Death Cab for Cutie are one of those amazing bands who, despite having a musical career span over three decades, released over twelve records and completely sold out in every city on their last Australian tour in 2009, still appear to have a completely humble view of themselves. With Death Cab having released their latest album Codes and Keys as well as a remix EP and announcing a February Australian tour, bassist Nick Harmer and I had a lot to catch up on.

Hey Nick. How are you?

Hi! I’m well, how are you Tom?

I’m great, thank you. It’s always exciting to talk to a bassist.

[laughs] Thank you. We’re usually a lot of fun!

Last time you were in Australia back in 2009 your band had all shows completely sold out. Are you excited to come back?

Yeah, we’ve always loved being in Australia. We go down there when it’s the middle of winter at home so it’s always refreshing to have nice warm sun and get away from the dreary north-west winters in Seattle. We’ve also had really good support every time we’ve played which has led to some really memorable shows. I can’t wait for February already.

Everyone’s been really enthusiastic and fun whenever we play there which really brings out the best in us as a band because people just really want to see us play. You can really feel that exchange. It’s very exciting.

You guys recently released remix EP for Codes and Key. Can you tell me a bit about it?

It’s been an idea we’ve been kicking around for a while between us four. We’ve always been admirers of a lot of remix artists so it gave us the opportunity to watch some of our favourites re-interpret our songs. Over the years we’ve had a lot of great remixes and mash-ups of our songs sent to us from remix artists all over the world and we haven’t really done much about it so we felt that given the material we had on Codes and Keys there could be room for some really fun interpretations. We’re very happy with how it all turned out.

It sounds like you wouldn’t have had to provide a lot of input in the creation.

Yeah, you’re right. All we really did was write down a list of remix artists that we liked and went to them asking if they were interested in remixing anything from our new album and, if so, which song they wanted to do. We weren’t involved in any of the remixes themselves, we just told them to do what they do and waited until we got some results. It was actually really interesting to see how they interpreted our songs.

Codes and Keys would have been really well-suited to being remixed: you guys have said in many other interviews, it’s an album that’s very much focused on studio sounds rather than live instruments. Were there any disagreements within the band regarding focusing more on a studio style compared to a live style?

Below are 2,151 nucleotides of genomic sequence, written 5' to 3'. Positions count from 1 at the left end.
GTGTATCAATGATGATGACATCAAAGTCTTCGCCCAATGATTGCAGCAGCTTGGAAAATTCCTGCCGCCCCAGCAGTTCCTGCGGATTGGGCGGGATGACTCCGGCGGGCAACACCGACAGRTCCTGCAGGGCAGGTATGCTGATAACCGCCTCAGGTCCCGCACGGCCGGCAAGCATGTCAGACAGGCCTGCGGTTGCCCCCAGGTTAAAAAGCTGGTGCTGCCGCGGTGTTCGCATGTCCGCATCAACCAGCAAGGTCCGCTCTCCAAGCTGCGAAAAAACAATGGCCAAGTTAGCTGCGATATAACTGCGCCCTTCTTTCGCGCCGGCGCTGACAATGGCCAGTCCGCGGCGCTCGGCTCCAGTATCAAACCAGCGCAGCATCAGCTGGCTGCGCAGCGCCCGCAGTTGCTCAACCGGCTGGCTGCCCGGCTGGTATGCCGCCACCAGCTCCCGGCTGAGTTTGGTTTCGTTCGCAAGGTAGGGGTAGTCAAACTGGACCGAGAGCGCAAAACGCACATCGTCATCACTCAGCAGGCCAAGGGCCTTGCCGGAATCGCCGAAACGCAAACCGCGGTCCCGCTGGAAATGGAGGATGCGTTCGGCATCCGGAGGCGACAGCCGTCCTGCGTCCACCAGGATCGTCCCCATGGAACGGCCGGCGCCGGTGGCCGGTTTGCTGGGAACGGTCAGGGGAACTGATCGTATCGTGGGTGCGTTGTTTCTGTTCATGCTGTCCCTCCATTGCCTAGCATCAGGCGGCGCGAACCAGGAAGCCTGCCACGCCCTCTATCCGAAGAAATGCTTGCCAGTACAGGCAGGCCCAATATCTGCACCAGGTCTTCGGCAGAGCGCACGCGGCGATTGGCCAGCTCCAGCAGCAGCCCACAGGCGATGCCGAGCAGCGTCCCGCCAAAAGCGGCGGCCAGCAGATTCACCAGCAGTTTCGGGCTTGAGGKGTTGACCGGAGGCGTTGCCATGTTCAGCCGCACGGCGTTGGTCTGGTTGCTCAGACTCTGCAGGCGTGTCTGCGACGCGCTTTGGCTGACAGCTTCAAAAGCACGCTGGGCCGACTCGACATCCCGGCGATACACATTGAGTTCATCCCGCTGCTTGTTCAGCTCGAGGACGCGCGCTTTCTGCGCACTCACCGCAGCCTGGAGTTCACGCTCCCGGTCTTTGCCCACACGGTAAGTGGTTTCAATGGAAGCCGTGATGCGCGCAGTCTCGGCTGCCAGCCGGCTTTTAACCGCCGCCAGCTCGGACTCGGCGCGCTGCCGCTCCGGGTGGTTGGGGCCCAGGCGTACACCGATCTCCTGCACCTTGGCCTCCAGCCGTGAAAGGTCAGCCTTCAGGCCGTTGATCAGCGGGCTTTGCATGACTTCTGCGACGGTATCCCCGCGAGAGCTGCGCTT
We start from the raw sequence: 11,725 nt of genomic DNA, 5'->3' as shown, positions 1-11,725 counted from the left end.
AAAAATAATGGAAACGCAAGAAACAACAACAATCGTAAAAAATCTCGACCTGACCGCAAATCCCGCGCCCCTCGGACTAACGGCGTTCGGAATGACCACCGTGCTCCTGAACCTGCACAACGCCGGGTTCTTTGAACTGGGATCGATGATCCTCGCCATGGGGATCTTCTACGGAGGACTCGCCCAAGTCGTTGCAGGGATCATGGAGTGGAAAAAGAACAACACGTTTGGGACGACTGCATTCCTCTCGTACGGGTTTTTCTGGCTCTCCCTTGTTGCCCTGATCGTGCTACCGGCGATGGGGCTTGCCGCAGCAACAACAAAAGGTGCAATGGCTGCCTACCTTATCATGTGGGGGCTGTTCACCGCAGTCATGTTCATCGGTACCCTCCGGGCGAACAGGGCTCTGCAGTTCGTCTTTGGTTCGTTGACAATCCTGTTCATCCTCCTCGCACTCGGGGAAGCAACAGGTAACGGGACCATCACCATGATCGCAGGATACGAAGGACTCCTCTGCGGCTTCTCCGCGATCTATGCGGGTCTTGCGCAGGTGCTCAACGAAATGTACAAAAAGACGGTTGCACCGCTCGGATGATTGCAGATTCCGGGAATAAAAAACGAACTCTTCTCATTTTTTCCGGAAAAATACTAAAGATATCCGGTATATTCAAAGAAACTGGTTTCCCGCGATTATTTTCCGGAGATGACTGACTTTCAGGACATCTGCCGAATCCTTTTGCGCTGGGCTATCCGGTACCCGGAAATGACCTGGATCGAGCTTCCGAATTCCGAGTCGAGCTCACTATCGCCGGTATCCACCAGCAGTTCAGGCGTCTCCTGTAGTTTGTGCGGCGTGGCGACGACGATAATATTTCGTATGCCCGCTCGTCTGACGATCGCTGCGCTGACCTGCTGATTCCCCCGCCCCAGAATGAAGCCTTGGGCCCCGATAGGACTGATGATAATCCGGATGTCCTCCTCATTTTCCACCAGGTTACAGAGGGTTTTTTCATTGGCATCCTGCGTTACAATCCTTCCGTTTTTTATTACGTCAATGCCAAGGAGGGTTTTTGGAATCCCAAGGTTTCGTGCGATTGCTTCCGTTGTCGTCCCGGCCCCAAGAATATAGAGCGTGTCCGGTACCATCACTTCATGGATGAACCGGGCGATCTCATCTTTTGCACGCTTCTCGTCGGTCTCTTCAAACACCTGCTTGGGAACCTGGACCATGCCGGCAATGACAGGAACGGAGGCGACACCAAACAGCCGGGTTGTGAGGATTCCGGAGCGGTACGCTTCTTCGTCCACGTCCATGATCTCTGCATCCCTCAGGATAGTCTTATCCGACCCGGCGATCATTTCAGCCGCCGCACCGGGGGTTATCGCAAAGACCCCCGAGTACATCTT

Oh, not really. There’s always some push and pull between us that happens along the way but we were all on board pretty early on with the kind of album that Chris wanted to produce for us. We really embraced his process and let him run with it.

It’s a very liberating thing to record into a computer-based recording program because you can control pretty much any idea that you have without having to worry about wasting massive amounts of time on re-recording.

Was your core creation process for this album the same method that you guys have always used – despite a change in direction?

Yeah. Our real method for writing our songs as a band has almost always been the same process. A lot of our songs have usually started from a simple melody or lyric that Ben makes up and creates a small demo from. After that we expand on it and add our own individual instruments.

That’s how real group music should be created – with a piece from every member.

Yeah, it just seems to work for us. I’ve been in bands in the past where there’s no major songwriter – we all just sit in a room and start jamming. I really didn’t enjoy that because it always took us about a week to write a song because we really didn’t know what should come next. It’s good that we have Ben supplying us with a direction because it makes it a lot easier to work towards making a finished piece.

Your career with Death Cab has spanned over three decades. Did you guys expect to have such a long and successful career?

Not at all. Since I started playing guitar and bass when I was a kid, I just wanted to play music. I wouldn’t have expected to actually have a career in it! We’ve always felt very lucky that we’ve been able to stay together for as long as we have. Our relationship as musicians in a band has grown and we’re essentially a family. I really can’t imagine my life without any of them.

You guys are very lucky. Lastly, who do you think you’ll bring over for your Australian tour?

We have absolutely no idea – we’re just discussing that right now. I don’t know if we’ll even bring anyone over at all. There might be an Australian band that we meet and connect with.

Keys And Codes Remix EP is out now through Warner and Death Cab For Cutie return to Australia in 2012 for an appearance at the Perth International Arts Festival. Their own headline shows are scheduled for Adelaide, Sydney, Brisbane and Melbourne.